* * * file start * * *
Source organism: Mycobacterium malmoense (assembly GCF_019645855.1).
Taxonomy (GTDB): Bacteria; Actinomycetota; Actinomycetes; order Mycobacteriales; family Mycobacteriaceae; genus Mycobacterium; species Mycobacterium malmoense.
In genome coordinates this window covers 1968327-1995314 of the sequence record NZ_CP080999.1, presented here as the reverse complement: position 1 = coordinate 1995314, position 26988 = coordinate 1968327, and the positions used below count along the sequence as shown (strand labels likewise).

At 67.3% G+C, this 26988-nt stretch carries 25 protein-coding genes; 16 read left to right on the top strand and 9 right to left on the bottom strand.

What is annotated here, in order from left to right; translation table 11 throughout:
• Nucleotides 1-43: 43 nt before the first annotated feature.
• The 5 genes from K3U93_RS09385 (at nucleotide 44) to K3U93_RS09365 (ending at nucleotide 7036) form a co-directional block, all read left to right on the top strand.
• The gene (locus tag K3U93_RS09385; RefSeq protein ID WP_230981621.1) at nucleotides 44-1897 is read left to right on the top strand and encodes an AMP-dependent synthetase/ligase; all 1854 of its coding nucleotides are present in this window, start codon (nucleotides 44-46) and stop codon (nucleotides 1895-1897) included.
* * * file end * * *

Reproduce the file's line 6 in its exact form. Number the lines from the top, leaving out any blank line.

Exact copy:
• Nucleotides 1-43: 43 nt before the first annotated feature.